Košutnjak Belgrade


Kosutnjak is a park-forest very important for Belgrade. Kosutnjak is divided between in the municipalities of Čukarica (upper and central parts) and Rakovica (lower part). The name, Košutnjak, is derived from the medieval hunting forests of the Serbian nobility, meaning doe's breeder, as does used to live freely in the park until the World War I. Košutnjak is located 6 km southwest from the downtown Belgrade. In the lower parts, Košutnjak and Topčider forests grew together, while in the upper parts they are divided by the river Topčiderska reka and a railway passing through the river's valley (both Košutnjak and Topčider have their own, separate train stations).

Košutnjak is one of the most popular recreational places in Belgrade. Sports Center Košutnjak is one of the largest and most diverse in the city (stadiums, pools, etc.), while the park also has an auto-camp, modern settlements of Filmski Grad and Pionirski Grad, big studios of the national broadcaster Radio Television of Serbia, many popular restaurants and arranged paths crisscrossing the forest.  Košutnjak gained a sort of historical notoriety as prince of Serbia, Mihailo Obrenović III was assassinated while walking in the park on June 10, 1868 and when Ivan Stambolić, Slobodan Milošević's political opponent, was abducted from the park on August 25, 2000 and later assassinated. Until World War II, the pheasants were abundant too and in this period Košutnjak was a healing destination for many city children.

Zvezdara Forest

Zvezdara Forest


Zvezdarska forest, forest park Zvezdara, is located on the Belgrade municipality with same name and is an important part of the ecosystem of the city. Zvezdarska forest is an attractive resort in near the center of town, which is used for relaxation, sport and recreation. In the past hill where Zvezdarska forest is today was named Veliki Vracar.

The tip of this hill is located at 254 meters N.V. and dominates the eastern part of Belgrade. Wooded part occupies approximately 145 hectares, of which 21 ha arranged as a park. The vegetation that grows in the urban environment of the city was of artificial origin and its average age is about 60 years. Today, the major part of the forest park consists of pure or mixed species of trees, such as acacia, black poplar and poplar Canadian, American ash, sycamore, white ash, red oak, black pine and white pine, as well as forest and ornamental shrubs. The primary function of forests is environmental improvement and optimization of environmental conditions in the city.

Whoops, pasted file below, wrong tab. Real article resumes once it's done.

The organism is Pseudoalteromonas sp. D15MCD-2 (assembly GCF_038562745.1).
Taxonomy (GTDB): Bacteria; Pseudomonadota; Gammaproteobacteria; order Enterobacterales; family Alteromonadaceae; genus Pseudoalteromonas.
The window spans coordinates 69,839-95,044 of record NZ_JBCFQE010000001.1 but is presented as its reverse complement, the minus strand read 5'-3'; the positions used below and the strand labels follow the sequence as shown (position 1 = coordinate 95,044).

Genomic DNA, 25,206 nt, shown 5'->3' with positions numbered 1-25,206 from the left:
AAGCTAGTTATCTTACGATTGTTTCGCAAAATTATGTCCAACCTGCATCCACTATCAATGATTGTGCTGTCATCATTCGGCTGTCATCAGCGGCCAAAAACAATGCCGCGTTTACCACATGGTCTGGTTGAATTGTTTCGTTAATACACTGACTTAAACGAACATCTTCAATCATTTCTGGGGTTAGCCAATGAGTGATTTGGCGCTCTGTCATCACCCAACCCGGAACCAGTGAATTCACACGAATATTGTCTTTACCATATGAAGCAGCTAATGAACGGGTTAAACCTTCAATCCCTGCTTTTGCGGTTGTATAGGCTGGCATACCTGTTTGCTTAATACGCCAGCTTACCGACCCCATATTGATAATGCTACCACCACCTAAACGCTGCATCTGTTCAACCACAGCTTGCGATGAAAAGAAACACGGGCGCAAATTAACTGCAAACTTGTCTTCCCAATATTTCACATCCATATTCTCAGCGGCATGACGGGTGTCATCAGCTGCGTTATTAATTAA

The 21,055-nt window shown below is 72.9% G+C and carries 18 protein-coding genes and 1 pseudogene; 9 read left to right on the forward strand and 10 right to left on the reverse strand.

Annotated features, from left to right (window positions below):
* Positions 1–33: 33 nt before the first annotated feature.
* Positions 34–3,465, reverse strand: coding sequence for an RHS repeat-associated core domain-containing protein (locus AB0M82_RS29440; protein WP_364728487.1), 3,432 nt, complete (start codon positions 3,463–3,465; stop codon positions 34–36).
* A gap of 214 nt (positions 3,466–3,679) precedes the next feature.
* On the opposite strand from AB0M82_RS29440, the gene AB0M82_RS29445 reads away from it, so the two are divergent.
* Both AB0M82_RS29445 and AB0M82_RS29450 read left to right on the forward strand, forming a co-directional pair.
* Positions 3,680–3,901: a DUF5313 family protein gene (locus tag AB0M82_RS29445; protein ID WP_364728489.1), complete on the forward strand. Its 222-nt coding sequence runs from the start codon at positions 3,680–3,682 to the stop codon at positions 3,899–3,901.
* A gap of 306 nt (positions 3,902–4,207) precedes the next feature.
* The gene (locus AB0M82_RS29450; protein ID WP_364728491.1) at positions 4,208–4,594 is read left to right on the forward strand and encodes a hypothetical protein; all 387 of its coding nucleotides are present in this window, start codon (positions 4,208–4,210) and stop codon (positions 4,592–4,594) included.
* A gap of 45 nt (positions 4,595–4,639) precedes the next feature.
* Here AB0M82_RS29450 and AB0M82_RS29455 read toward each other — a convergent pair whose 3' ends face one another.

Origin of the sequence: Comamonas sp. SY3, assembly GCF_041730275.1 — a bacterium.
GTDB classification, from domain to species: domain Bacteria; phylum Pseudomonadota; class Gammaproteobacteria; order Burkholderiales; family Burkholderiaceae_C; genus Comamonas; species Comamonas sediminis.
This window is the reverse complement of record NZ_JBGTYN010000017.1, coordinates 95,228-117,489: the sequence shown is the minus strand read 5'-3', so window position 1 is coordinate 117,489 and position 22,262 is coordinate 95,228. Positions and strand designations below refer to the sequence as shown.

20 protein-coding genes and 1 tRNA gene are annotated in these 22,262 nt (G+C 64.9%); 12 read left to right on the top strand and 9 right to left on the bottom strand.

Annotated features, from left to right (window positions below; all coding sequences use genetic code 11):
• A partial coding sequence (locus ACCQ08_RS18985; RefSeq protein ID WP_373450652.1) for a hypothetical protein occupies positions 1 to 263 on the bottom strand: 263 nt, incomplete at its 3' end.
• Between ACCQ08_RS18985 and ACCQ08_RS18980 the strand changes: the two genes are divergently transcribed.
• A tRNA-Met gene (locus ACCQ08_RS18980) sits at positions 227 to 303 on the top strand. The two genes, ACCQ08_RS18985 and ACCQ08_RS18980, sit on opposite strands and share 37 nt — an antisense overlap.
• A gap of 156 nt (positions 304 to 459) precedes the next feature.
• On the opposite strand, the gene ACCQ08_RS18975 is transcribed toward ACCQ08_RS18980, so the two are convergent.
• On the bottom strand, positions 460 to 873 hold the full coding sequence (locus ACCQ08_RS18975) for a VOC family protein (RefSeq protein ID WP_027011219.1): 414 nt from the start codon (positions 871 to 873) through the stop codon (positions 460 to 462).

Cyril and Methodius Park

Cyril and Methodius Park


Cyril and Methodius Park is located near the center of city in area of Belgrade called Vukov Spomenik. It is named after Greek educators who brought Glagolitic alphabet, the first alphabet to be used for Slavonic manuscripts, to Serbian people. This park is among the oldest in the city. Its original purpose was to refine and enrich surrounding residential areas.

Park was built on a ground used for horse race tracks and during decades it was reconstructed for several times. Since it lies opposite to several universities, it is also called Studentski Park (Student's park). However, the most commonly used name is Kod Vuka and it refers to Vuk Karadžić whose statue stands at the west corner of the park and after whom is named underground station situated at this place and whole residential area around.

Jevremovac Botanical Garden

Jevremovac Botanical Garden


Jevremovac Botanical Garden is the botanical garden of the University of Belgrade. It is located in Belgrade's municipality of Stari Grad and is an administered by the University of Belgrade's Biology School. The botanical garden was founded in 1874 by the decree of the Ministry of Education of the Kingdom of Serbia, at the suggestion of Josif Pančić, famous botanist who also became its first manager. In 1889, king Milan Obrenović donated the estate, inherited from his grandfather Jevrem Obrenovic, to the Great School in Belgrade for the purpose of the construction of botanical garden, provided that it be named "Jevremovac" (Serbian for "Jevrem's garden"), after his grandfather. It exists to this day at the same location and under the same name and gave its name to the small surrounding neighborhood. The arboretum is open to visitors from May 1 to November 1.